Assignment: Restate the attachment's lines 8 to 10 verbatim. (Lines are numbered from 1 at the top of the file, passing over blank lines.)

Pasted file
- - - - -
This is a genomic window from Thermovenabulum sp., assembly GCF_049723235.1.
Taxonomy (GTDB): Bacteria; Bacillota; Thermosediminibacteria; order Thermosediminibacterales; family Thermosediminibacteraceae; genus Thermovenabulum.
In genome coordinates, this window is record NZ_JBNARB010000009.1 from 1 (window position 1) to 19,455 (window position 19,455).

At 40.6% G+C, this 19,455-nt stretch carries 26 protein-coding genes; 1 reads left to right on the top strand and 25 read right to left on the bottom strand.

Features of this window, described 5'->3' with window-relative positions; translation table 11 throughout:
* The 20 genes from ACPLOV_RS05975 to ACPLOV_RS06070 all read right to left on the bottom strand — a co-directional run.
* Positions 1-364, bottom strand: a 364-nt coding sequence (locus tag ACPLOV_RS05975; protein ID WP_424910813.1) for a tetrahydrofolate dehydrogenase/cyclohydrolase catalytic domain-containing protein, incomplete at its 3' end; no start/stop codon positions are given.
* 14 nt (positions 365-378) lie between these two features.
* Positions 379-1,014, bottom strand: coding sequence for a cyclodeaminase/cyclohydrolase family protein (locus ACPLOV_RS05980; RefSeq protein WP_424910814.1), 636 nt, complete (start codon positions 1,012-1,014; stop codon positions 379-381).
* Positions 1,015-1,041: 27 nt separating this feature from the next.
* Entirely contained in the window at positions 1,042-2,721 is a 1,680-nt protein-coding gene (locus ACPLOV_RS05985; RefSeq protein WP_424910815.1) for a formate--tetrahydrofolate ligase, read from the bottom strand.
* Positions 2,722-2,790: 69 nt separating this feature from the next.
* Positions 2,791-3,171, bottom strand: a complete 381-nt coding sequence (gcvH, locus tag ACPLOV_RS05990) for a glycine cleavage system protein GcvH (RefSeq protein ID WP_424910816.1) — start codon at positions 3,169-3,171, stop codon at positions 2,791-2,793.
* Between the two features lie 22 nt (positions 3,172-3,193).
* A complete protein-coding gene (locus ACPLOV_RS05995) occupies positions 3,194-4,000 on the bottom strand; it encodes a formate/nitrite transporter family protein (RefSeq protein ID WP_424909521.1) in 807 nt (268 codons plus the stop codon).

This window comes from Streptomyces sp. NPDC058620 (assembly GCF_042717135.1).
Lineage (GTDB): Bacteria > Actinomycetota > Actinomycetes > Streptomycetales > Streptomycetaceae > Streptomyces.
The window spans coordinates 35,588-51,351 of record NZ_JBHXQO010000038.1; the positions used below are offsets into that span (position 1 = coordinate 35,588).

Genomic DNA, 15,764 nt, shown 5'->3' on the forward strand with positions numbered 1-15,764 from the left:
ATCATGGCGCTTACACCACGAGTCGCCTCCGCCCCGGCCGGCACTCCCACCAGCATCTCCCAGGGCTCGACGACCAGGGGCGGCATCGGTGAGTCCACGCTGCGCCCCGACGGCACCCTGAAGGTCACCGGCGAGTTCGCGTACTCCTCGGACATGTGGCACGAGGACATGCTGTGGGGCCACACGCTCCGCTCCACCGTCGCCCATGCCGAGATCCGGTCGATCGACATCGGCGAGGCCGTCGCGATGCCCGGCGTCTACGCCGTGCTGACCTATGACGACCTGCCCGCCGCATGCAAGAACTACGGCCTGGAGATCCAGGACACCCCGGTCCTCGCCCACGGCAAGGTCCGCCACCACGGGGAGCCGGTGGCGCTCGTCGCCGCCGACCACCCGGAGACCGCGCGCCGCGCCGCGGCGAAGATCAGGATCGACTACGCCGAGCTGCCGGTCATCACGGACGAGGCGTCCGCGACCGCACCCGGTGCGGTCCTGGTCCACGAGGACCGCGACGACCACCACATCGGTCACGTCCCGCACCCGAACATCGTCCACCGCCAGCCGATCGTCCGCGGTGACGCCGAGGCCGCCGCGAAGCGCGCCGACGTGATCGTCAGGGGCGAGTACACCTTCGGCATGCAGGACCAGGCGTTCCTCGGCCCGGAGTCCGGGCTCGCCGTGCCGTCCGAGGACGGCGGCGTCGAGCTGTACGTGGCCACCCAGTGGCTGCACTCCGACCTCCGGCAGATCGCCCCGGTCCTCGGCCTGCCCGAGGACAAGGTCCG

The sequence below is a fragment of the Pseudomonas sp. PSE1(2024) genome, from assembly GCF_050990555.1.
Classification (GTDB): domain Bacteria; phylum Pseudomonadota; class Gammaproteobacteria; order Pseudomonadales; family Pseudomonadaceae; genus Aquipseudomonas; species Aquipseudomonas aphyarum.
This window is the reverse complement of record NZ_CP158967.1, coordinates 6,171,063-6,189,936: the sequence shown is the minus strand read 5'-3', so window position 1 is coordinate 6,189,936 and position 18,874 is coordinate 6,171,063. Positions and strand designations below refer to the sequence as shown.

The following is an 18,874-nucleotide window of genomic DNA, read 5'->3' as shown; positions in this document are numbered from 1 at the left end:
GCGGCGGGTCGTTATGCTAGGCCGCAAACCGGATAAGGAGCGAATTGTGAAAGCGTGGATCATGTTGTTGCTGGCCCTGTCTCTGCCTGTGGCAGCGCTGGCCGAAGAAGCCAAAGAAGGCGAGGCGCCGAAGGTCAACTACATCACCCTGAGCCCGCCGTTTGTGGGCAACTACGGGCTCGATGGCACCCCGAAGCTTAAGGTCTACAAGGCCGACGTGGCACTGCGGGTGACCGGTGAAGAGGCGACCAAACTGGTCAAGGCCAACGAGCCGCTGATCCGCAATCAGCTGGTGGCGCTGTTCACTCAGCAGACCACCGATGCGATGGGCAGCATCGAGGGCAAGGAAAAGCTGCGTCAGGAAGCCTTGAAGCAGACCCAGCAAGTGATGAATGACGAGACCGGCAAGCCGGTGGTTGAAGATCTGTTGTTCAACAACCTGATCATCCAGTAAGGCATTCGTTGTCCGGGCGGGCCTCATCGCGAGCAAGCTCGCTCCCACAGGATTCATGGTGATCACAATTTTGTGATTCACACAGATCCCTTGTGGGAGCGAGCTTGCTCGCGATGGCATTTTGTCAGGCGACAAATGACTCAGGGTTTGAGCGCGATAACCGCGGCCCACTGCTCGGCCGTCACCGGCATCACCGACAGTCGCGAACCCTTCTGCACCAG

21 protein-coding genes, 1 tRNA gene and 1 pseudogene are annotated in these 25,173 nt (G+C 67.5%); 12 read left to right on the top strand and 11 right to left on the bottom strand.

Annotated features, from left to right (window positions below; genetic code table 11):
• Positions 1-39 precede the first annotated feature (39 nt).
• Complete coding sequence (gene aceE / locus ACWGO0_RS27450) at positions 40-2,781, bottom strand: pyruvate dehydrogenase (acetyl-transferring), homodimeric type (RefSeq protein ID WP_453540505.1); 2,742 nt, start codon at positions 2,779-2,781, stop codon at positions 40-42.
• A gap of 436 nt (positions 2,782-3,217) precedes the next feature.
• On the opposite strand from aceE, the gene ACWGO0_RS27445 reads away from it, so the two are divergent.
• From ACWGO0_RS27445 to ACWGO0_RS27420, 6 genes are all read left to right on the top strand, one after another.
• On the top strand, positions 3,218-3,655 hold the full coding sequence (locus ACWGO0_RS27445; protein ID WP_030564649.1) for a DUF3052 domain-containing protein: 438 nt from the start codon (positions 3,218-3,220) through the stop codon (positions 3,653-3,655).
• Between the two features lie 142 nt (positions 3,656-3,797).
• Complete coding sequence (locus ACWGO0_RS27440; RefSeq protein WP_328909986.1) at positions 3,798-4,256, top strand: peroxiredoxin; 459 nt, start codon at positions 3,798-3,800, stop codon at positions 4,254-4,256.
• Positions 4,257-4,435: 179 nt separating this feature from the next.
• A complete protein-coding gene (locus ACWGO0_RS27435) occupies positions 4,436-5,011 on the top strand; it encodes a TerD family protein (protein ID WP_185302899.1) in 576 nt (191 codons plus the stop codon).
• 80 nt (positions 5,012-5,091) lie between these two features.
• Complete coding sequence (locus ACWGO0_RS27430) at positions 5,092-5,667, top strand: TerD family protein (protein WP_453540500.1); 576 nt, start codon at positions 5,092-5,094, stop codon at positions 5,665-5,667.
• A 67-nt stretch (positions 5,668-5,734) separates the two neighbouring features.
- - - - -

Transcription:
* 14 nt (positions 365-378) lie between these two features.
* Positions 379-1,014, bottom strand: coding sequence for a cyclodeaminase/cyclohydrolase family protein (locus ACPLOV_RS05980; RefSeq protein WP_424910814.1), 636 nt, complete (start codon positions 1,012-1,014; stop codon positions 379-381).
* Positions 1,015-1,041: 27 nt separating this feature from the next.